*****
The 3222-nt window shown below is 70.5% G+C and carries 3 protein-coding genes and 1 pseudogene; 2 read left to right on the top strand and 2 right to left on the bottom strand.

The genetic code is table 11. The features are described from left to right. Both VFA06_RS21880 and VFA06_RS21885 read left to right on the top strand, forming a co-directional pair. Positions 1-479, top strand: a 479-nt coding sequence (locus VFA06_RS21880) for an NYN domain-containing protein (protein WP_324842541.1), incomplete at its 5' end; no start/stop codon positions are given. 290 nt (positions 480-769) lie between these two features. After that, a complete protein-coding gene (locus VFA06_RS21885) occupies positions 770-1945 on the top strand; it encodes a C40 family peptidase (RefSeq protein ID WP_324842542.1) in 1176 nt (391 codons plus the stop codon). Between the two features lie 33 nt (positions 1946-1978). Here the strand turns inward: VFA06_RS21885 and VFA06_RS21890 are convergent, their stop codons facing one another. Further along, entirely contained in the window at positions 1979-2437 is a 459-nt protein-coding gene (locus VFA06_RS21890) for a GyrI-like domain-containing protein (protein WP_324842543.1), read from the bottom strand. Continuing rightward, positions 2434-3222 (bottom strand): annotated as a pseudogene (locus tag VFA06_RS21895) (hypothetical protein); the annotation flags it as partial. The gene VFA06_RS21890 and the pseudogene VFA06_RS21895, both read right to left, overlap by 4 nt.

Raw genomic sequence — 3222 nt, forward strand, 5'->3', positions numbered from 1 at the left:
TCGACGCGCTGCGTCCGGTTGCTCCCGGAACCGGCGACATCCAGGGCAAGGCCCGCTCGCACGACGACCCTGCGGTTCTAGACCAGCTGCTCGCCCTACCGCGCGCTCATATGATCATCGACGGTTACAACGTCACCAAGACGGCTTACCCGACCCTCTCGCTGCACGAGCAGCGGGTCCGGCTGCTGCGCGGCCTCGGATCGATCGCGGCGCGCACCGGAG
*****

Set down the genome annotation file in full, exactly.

The 3222-nt window shown below is 70.5% G+C and carries 3 protein-coding genes and 1 pseudogene; 2 read left to right on the top strand and 2 right to left on the bottom strand.

The genetic code is table 11. The features are described from left to right. Both VFA06_RS21880 and VFA06_RS21885 read left to right on the top strand, forming a co-directional pair. Positions 1-479, top strand: a 479-nt coding sequence (locus VFA06_RS21880) for an NYN domain-containing protein (protein WP_324842541.1), incomplete at its 5' end; no start/stop codon positions are given. 290 nt (positions 480-769) lie between these two features. After that, a complete protein-coding gene (locus VFA06_RS21885) occupies positions 770-1945 on the top strand; it encodes a C40 family peptidase (RefSeq protein ID WP_324842542.1) in 1176 nt (391 codons plus the stop codon). Between the two features lie 33 nt (positions 1946-1978). Here the strand turns inward: VFA06_RS21885 and VFA06_RS21890 are convergent, their stop codons facing one another. Further along, entirely contained in the window at positions 1979-2437 is a 459-nt protein-coding gene (locus VFA06_RS21890) for a GyrI-like domain-containing protein (protein WP_324842543.1), read from the bottom strand. Continuing rightward, positions 2434-3222 (bottom strand): annotated as a pseudogene (locus tag VFA06_RS21895) (hypothetical protein); the annotation flags it as partial. The gene VFA06_RS21890 and the pseudogene VFA06_RS21895, both read right to left, overlap by 4 nt.

Raw genomic sequence — 3222 nt, forward strand, 5'->3', positions numbered from 1 at the left:
TCGACGCGCTGCGTCCGGTTGCTCCCGGAACCGGCGACATCCAGGGCAAGGCCCGCTCGCACGACGACCCTGCGGTTCTAGACCAGCTGCTCGCCCTACCGCGCGCTCATATGATCATCGACGGTTACAACGTCACCAAGACGGCTTACCCGACCCTCTCGCTGCACGAGCAGCGGGTCCGGCTGCTGCGCGGCCTCGGATCGATCGCGGCGCGCACCGGAG